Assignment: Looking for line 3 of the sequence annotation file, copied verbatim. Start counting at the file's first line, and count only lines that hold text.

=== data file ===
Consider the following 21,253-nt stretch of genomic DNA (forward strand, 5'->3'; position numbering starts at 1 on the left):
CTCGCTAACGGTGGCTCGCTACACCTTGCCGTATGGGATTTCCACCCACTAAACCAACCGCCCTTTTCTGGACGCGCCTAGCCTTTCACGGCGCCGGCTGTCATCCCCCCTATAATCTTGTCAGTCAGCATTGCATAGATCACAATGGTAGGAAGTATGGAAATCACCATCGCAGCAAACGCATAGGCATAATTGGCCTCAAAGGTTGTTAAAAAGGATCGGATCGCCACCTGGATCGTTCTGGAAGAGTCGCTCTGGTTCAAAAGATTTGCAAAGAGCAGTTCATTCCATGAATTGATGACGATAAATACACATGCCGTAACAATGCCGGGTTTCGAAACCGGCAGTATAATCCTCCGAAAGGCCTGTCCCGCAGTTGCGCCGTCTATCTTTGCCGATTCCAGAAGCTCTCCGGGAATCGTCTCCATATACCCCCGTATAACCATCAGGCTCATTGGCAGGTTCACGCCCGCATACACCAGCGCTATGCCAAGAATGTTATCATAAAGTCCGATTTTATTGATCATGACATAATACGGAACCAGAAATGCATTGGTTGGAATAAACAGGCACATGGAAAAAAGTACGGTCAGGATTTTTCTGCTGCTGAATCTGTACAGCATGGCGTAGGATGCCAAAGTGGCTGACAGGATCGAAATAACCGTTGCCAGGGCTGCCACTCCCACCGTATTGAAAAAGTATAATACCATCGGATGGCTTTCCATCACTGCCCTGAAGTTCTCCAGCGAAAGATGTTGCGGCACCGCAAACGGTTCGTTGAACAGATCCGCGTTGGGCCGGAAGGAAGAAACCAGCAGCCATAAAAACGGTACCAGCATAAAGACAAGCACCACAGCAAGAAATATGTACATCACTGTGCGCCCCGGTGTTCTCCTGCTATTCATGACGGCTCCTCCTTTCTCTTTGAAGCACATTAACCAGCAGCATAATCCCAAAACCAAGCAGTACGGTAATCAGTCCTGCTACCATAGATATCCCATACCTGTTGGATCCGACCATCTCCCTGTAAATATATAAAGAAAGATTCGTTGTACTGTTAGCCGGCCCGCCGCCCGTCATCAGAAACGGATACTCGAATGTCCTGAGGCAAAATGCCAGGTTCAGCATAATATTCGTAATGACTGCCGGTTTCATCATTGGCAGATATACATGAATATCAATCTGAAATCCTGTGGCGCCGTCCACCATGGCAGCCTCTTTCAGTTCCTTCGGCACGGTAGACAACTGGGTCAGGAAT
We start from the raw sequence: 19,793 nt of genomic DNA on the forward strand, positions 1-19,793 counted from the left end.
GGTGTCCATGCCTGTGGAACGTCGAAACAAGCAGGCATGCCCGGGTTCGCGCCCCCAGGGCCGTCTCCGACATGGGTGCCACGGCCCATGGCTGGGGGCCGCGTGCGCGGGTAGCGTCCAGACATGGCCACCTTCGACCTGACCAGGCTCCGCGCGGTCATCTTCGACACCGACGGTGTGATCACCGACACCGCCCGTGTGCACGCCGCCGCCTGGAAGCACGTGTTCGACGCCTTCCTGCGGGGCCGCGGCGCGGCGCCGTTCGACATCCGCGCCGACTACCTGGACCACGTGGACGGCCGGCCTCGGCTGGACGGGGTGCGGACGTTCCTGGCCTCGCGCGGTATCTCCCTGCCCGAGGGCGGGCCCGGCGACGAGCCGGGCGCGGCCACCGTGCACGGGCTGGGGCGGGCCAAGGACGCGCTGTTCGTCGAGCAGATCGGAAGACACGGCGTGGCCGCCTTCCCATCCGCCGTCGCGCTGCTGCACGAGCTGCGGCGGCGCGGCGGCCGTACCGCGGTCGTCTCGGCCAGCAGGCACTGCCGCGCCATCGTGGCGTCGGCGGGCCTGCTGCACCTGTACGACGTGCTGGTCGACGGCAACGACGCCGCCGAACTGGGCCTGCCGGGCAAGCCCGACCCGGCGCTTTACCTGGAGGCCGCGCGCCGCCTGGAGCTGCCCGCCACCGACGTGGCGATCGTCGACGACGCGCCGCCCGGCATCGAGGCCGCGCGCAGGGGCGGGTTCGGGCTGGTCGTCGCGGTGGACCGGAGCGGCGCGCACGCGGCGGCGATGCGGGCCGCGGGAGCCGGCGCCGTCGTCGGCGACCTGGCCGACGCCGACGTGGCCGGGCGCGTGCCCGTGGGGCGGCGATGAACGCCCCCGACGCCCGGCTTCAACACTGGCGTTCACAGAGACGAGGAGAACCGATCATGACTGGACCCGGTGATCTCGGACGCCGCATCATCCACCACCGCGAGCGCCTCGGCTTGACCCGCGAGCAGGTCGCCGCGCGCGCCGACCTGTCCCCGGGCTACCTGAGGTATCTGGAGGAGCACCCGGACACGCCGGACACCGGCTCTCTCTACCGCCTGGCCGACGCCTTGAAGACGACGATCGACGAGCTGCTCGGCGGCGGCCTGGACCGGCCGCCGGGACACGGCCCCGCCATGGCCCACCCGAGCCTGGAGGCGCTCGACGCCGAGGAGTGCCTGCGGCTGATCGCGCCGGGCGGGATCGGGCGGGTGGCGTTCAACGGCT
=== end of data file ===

We start from the raw sequence: 19,793 nt of genomic DNA on the forward strand, positions 1-19,793 counted from the left end.